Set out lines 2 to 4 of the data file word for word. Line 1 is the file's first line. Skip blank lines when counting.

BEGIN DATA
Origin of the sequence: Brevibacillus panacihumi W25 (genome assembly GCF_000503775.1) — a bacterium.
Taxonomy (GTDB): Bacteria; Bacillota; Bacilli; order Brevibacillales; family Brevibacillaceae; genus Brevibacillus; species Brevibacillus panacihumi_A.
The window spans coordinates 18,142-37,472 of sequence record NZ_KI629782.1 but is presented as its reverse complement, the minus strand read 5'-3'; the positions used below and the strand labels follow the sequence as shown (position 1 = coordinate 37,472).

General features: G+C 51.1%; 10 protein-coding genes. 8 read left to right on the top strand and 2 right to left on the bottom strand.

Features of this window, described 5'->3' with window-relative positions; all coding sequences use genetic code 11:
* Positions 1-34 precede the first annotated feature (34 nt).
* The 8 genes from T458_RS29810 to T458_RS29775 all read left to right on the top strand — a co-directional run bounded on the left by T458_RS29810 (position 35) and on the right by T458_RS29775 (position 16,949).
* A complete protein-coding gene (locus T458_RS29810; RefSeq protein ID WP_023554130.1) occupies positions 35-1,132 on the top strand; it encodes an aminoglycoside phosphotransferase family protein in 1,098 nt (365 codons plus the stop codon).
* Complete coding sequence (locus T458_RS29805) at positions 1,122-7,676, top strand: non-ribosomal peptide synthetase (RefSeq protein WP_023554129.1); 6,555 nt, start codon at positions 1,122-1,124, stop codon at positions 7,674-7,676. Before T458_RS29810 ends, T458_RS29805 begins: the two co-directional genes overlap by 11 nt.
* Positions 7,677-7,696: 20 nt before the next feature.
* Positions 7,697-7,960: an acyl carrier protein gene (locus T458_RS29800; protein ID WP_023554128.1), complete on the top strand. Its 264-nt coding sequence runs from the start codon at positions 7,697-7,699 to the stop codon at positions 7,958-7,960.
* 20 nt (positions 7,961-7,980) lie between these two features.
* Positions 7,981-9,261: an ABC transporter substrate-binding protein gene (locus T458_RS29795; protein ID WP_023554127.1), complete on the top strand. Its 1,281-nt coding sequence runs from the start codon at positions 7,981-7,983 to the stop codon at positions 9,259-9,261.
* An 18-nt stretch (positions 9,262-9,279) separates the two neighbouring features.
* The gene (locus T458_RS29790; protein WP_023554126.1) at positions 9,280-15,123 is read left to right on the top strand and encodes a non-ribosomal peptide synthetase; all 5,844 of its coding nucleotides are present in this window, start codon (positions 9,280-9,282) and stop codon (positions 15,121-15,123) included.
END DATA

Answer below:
Taxonomy (GTDB): Bacteria; Bacillota; Bacilli; order Brevibacillales; family Brevibacillaceae; genus Brevibacillus; species Brevibacillus panacihumi_A.
The window spans coordinates 18,142-37,472 of sequence record NZ_KI629782.1 but is presented as its reverse complement, the minus strand read 5'-3'; the positions used below and the strand labels follow the sequence as shown (position 1 = coordinate 37,472).

General features: G+C 51.1%; 10 protein-coding genes. 8 read left to right on the top strand and 2 right to left on the bottom strand.